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OPINION: I once had Luke Perry hair

I once had Luke Perry hair. Okay, I tried. Through the acne, a voice that couldn’t decide between a squeak and a bellow, the mysterious puberty pong that attached itself to my being (no matter the atmosphere of Ego deodorant I created daily), I needed something to help me navigate the wilderness that was teenagedom.

I blame Beverly Hills, 90210 for my misguided hirsute venture, especially Perry.

Playing the textbook cloying teen, I pondered his character: Dylan McKay’s James Dean-esque head tilt, the furrows in his brow, always present no matter the mood. The coolness didn’t seem to end.

However, apart from the image - which was clearly classic Hollywood - it was Perry and his character’s apparent juxtaposition to what was being liberally vaunted through popular media, that helped 13-year-old me find an inkling of confidence.

You see, to be a man (in the nineties and forever more, I fear) you had to crunch your way to perfect abs, play sport, tell dirty misogynistic jokes and down a beer in ten seconds.

Perry never struck me as that kind of man, both on screen and off. He didn’t seem to bother with sculpting the perfect body or following the rules of being a heartthrob. On the cover of a top magazine from that time, there he is lounging, shirtless, shoeless, comfy in jeans, a patch of hair on a chest devoid of beefy muscle, no six-pack to be seen.

Sure, he was staple of many a magazine. How could he not be with that face – and, of course that hair? His simple white shirt and jeans look showed us oily masses of impressionable teen boys that branded, expensive, over-the-top sartorial choices (of which the early nineties are known for. Think Will Smith circa Fresh Prince of Bel Air era) weren’t needed. A trip to Truworths Man and Pep with our moms for no-name denims and shirts would suffice.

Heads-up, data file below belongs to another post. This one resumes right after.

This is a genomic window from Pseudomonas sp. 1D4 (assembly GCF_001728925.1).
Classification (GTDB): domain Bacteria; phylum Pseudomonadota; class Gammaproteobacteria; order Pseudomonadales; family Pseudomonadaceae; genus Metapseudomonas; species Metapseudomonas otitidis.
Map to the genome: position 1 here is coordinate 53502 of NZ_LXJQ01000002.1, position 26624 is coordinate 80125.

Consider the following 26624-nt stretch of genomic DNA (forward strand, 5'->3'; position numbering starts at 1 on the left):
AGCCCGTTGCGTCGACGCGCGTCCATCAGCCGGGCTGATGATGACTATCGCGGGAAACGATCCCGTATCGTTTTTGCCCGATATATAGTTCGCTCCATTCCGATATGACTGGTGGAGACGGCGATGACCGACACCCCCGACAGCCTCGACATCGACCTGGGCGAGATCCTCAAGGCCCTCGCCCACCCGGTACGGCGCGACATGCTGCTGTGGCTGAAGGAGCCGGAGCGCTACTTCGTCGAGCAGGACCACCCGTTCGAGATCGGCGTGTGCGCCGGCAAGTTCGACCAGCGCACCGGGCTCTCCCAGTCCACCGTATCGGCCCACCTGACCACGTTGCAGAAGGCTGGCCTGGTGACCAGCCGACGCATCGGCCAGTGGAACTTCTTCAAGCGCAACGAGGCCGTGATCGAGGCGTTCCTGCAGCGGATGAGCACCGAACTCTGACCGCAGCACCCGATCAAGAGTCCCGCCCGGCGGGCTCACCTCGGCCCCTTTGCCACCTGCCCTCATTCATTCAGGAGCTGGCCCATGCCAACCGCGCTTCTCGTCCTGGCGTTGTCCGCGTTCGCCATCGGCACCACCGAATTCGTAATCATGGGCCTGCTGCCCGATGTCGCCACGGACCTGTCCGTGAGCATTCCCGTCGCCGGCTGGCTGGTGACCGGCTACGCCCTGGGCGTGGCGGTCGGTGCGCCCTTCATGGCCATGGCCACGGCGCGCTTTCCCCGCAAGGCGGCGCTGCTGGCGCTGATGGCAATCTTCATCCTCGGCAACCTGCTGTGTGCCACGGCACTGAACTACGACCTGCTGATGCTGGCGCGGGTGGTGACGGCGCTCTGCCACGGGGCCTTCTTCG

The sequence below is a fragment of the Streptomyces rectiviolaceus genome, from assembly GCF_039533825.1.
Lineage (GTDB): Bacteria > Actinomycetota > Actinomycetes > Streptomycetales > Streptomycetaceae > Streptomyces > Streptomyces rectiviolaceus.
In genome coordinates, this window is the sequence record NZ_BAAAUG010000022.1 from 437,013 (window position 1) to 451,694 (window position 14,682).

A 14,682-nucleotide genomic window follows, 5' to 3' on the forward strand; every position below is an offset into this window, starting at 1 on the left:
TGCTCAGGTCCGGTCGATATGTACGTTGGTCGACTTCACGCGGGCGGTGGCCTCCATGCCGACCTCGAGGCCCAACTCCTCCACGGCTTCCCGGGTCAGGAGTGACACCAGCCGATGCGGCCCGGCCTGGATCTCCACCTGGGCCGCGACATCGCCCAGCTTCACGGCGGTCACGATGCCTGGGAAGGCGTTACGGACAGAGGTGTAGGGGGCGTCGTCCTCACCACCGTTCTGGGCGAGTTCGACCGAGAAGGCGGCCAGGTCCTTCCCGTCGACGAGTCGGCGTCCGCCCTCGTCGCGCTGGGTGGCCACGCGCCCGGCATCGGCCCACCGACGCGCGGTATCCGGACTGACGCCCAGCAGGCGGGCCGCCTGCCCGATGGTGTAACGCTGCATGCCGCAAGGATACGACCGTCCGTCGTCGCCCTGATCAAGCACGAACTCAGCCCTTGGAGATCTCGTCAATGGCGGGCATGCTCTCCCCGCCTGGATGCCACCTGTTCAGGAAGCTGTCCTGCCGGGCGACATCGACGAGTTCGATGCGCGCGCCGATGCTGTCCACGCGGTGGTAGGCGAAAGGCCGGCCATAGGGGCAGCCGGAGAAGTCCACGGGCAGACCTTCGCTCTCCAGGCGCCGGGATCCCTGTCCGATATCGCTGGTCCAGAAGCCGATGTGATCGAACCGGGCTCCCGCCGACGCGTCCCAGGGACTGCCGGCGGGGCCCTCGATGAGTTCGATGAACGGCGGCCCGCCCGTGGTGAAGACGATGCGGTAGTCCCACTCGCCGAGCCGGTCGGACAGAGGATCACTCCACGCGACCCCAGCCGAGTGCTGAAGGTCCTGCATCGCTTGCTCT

I recall a magazine interview at the height of 90210’s fame in which Perry came off as almost surprised by his popularity. The accompanying photos of a black-and-white, moody actor didn’t match the written content. He seemed genuine, warm, and relatable (even if he was a grown man playing a high school pupil). As a shy nobody, I was drawn to that and his unwillingness to conform to the ‘fashionable’ masculinity that had helped embarrass the eighties.

Having done my best to shape my shaggy messy into a Perry coiffure I steeled myself for the teasing. A primary school in conservative Kimberley was unlikely to greet such an image with tolerance or kindness. I debuted the haircut, obviously minus the required unaffected-yet-affected Perry/McKay swagger. It was the second mistake after even thinking of wearing such a hairstyle. My friends erupted into a barrage of mocking, even worse than when I went out in public sporting a Vanilla Ice haircut. "Why do you like that guy?" asked a fellow learner, the derisiveness homophobia oozing from ‘like’ and ‘guy’ as if a teenage boy admiring another male was a sin.

The girls kept their distance, as they had before my Perry/McKay experiment. My disappointment at not having wooed them through my mangled tower of hair ensued.

I forged on, though, keeping the hair cut until Perry and 90210’s influence permeated the youth circles of Kimberley. It wasn’t long before some friends too adopted the ‘Perry do’, joining his growing fan club. The Perry affect had taken hold. And in my mind, I was vindicated.

Regan Thaw is a news anchor for Eyewitness News and 567 CapeTalk. Follow him on Twitter: @ReganThaw

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